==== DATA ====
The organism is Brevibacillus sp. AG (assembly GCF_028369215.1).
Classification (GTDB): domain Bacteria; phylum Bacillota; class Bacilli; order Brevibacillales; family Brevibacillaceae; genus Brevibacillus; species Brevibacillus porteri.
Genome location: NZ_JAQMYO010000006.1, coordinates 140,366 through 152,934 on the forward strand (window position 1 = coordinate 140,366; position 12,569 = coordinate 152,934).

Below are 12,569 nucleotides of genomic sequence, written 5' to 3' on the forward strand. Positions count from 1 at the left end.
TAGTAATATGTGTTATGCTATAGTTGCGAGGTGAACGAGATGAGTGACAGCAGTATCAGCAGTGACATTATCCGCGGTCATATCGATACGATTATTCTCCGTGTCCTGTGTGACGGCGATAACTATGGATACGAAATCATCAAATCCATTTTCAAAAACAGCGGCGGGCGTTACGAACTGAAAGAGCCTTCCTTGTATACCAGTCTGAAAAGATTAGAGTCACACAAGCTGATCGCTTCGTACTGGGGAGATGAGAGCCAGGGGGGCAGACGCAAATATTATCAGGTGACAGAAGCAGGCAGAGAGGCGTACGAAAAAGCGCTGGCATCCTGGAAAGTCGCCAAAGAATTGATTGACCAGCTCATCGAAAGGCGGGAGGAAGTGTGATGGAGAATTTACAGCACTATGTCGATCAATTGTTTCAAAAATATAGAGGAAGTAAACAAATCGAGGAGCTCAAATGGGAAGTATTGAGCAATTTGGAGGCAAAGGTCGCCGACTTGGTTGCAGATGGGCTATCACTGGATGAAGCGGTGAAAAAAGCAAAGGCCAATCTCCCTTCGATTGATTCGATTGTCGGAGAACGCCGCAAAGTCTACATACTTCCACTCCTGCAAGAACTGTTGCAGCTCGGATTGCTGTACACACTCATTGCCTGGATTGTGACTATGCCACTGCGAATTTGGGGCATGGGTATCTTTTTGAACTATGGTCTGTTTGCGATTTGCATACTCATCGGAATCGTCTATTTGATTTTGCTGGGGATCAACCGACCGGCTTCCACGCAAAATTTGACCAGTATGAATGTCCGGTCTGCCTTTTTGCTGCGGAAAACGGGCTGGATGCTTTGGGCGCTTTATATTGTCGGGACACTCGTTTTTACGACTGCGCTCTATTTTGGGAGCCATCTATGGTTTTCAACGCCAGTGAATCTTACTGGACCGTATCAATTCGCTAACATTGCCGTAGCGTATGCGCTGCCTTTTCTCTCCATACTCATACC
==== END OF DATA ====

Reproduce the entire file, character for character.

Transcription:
The organism is Brevibacillus sp. AG (assembly GCF_028369215.1).
Classification (GTDB): domain Bacteria; phylum Bacillota; class Bacilli; order Brevibacillales; family Brevibacillaceae; genus Brevibacillus; species Brevibacillus porteri.
Genome location: NZ_JAQMYO010000006.1, coordinates 140,366 through 152,934 on the forward strand (window position 1 = coordinate 140,366; position 12,569 = coordinate 152,934).

Below are 12,569 nucleotides of genomic sequence, written 5' to 3' on the forward strand. Positions count from 1 at the left end.
TAGTAATATGTGTTATGCTATAGTTGCGAGGTGAACGAGATGAGTGACAGCAGTATCAGCAGTGACATTATCCGCGGTCATATCGATACGATTATTCTCCGTGTCCTGTGTGACGGCGATAACTATGGATACGAAATCATCAAATCCATTTTCAAAAACAGCGGCGGGCGTTACGAACTGAAAGAGCCTTCCTTGTATACCAGTCTGAAAAGATTAGAGTCACACAAGCTGATCGCTTCGTACTGGGGAGATGAGAGCCAGGGGGGCAGACGCAAATATTATCAGGTGACAGAAGCAGGCAGAGAGGCGTACGAAAAAGCGCTGGCATCCTGGAAAGTCGCCAAAGAATTGATTGACCAGCTCATCGAAAGGCGGGAGGAAGTGTGATGGAGAATTTACAGCACTATGTCGATCAATTGTTTCAAAAATATAGAGGAAGTAAACAAATCGAGGAGCTCAAATGGGAAGTATTGAGCAATTTGGAGGCAAAGGTCGCCGACTTGGTTGCAGATGGGCTATCACTGGATGAAGCGGTGAAAAAAGCAAAGGCCAATCTCCCTTCGATTGATTCGATTGTCGGAGAACGCCGCAAAGTCTACATACTTCCACTCCTGCAAGAACTGTTGCAGCTCGGATTGCTGTACACACTCATTGCCTGGATTGTGACTATGCCACTGCGAATTTGGGGCATGGGTATCTTTTTGAACTATGGTCTGTTTGCGATTTGCATACTCATCGGAATCGTCTATTTGATTTTGCTGGGGATCAACCGACCGGCTTCCACGCAAAATTTGACCAGTATGAATGTCCGGTCTGCCTTTTTGCTGCGGAAAACGGGCTGGATGCTTTGGGCGCTTTATATTGTCGGGACACTCGTTTTTACGACTGCGCTCTATTTTGGGAGCCATCTATGGTTTTCAACGCCAGTGAATCTTACTGGACCGTATCAATTCGCTAACATTGCCGTAGCGTATGCGCTGCCTTTTCTCTCCATACTCATACC